Access to Asylum: The law does not provide for the granting of asylum or refugee status, and the country is not a party to either the 1951 convention relating to the status of refugees or the 1967 protocol.
According to a study conducted by the American University of Beirut in 2015, 65 percent of Palestinian refugees in the country lived in poverty, compared to 90 percent of PRS. The study estimated unemployment at 23 and 52 percent for Palestinian refugees and PRS, respectively. Palestinian refugees were prohibited from accessing public health and education services or owning land and were barred from employment in many fields, making refugees dependent upon UNRWA as the sole provider of education, health care, and social services. A 2010 labor law revision expanded employment rights and removed some restrictions on Palestinian refugees; however, this law was not fully implemented, and Palestinians remained barred from working in most skilled professions, including almost all those that require membership in a professional association.
As of June 30, there were 1,033,513 Syrians refugees registered with UNHCR. This total did not include Syrian refugees who arrived in the country in 2015, as UNHCR Lebanon suspended new registration of Syrian refugees after January 2015 in accord with the government’s instructions. There were no formal refugee camps in the country for Syrians. Many Syrian refugees resided with host families, in unfinished buildings, or in temporary tent settlements. More than two-thirds of Syrian refugees lived in extreme poverty. A UN assessment of more than 4,000 refugee households found that an estimated 70 percent lived below the Lebanese extreme poverty line of 5,790 Lebanese pounds ($3.86) per day. According to the study, the refugees borrowed to cover even their most basic needs, including rent, food, and health care, putting nearly 90 percent of them in debt.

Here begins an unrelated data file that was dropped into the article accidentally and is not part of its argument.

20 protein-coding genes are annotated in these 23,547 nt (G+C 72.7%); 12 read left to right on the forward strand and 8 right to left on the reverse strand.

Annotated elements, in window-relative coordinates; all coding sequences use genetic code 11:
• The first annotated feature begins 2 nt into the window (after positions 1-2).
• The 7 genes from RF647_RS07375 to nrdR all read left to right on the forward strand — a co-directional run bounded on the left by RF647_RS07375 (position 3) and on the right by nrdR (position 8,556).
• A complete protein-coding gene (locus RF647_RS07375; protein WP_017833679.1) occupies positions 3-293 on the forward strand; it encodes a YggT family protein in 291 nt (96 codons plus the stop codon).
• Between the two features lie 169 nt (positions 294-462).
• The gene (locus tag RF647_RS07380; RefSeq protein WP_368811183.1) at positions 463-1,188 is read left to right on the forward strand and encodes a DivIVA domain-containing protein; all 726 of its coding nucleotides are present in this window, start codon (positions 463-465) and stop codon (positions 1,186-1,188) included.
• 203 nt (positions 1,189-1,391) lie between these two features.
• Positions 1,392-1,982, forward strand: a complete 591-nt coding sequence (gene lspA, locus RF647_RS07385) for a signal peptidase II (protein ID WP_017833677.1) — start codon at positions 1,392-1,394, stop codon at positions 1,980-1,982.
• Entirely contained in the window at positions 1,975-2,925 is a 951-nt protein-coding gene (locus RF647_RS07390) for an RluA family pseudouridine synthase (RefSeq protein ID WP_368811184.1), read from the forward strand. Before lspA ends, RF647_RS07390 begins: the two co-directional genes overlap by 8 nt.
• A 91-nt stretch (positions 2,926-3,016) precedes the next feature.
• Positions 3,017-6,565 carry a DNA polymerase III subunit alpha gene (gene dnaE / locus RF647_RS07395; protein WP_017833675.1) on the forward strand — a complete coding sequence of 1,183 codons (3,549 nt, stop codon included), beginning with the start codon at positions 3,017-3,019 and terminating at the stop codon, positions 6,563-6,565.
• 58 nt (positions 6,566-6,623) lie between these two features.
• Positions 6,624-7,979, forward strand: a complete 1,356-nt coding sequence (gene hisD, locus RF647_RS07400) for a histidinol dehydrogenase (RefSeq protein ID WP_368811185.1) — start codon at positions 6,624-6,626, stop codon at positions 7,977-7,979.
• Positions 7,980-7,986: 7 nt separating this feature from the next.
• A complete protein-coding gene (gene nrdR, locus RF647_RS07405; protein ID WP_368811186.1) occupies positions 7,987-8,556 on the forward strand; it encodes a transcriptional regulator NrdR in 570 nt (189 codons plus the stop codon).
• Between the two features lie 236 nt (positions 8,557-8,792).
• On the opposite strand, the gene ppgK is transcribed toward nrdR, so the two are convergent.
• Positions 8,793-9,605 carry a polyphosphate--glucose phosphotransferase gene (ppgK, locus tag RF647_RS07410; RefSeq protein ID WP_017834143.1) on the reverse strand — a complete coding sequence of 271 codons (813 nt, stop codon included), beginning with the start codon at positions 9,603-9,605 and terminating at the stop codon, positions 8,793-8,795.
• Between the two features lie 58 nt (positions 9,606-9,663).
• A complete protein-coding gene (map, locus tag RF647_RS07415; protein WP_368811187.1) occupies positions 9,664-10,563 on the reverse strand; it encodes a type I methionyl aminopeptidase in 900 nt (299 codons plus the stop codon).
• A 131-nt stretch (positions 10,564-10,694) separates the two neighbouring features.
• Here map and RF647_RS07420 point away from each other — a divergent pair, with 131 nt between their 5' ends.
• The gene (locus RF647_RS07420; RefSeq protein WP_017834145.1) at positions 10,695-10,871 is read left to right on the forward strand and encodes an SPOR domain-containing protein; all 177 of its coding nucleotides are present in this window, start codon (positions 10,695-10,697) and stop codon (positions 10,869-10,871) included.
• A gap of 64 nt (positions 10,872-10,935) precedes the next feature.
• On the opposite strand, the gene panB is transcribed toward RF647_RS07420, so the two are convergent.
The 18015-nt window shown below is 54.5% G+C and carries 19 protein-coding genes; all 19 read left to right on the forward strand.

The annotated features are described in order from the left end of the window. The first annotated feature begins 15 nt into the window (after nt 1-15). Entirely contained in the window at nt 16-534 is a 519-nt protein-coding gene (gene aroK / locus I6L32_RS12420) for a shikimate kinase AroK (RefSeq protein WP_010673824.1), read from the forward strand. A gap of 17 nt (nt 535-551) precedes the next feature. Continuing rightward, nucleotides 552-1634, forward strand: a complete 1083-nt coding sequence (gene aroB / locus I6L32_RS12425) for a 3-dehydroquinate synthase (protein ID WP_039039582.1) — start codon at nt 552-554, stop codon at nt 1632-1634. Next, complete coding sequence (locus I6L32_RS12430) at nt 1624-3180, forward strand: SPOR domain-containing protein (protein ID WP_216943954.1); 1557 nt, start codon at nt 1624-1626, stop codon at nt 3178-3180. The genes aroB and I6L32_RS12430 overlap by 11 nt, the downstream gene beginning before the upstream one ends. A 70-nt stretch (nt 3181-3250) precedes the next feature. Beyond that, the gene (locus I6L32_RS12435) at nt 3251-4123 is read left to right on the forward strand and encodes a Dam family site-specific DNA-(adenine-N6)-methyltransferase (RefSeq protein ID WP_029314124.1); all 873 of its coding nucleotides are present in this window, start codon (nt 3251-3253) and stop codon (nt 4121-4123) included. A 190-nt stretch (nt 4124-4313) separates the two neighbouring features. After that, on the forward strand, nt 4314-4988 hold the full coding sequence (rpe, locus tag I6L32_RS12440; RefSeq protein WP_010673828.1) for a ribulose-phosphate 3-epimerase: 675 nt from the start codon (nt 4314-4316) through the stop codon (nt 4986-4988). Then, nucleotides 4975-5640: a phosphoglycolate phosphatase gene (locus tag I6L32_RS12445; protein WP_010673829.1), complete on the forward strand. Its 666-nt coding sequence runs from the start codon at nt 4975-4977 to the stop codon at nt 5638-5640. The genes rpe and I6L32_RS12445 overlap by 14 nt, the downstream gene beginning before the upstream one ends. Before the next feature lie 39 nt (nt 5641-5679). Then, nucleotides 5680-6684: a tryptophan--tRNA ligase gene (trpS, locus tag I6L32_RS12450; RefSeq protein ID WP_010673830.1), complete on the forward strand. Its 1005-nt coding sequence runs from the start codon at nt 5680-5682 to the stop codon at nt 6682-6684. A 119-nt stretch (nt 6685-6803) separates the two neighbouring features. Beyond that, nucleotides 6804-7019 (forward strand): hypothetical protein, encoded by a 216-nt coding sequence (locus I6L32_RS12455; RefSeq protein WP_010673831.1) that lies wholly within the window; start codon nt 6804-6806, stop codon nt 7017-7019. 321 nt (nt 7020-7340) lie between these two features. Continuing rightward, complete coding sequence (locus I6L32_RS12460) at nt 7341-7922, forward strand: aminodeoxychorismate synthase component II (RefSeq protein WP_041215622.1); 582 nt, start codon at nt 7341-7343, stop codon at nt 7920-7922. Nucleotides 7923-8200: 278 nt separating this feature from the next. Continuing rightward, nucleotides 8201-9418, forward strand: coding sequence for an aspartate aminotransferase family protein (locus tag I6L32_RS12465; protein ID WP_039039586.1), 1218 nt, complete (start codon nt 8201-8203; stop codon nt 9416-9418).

In January 2015 new government regulations banned the entry of all Syrian refugees unless they qualified for undefined “humanitarian exceptions.” During the year the government accepted Syrians seeking asylum only if they qualified under the “humanitarian exceptions” that the Ministry of Social Affairs reviewed on a case-by-case basis. These exceptions included unaccompanied and separated children, persons with disabilities, medical cases, and resettlement cases under extreme humanitarian criteria.
In 2014 authorities began restricting entry into the country for PRS. For PRS to enter from Syria, they must be in possession of an officially validated plane ticket and visa for travel to a third country or have a confirmed embassy appointment in Lebanon. Authorities generally granted PRS who have all the required documentation a 24-hour transit visa. UNRWA reported that the DGS issued some PRS departure orders despite their having paid the renewal fee. Legal status in Lebanon was critical for protection, as it ensured refugees could pass through checkpoints, including to and from camps, complete civil registration processes, and access and remain within the educational system.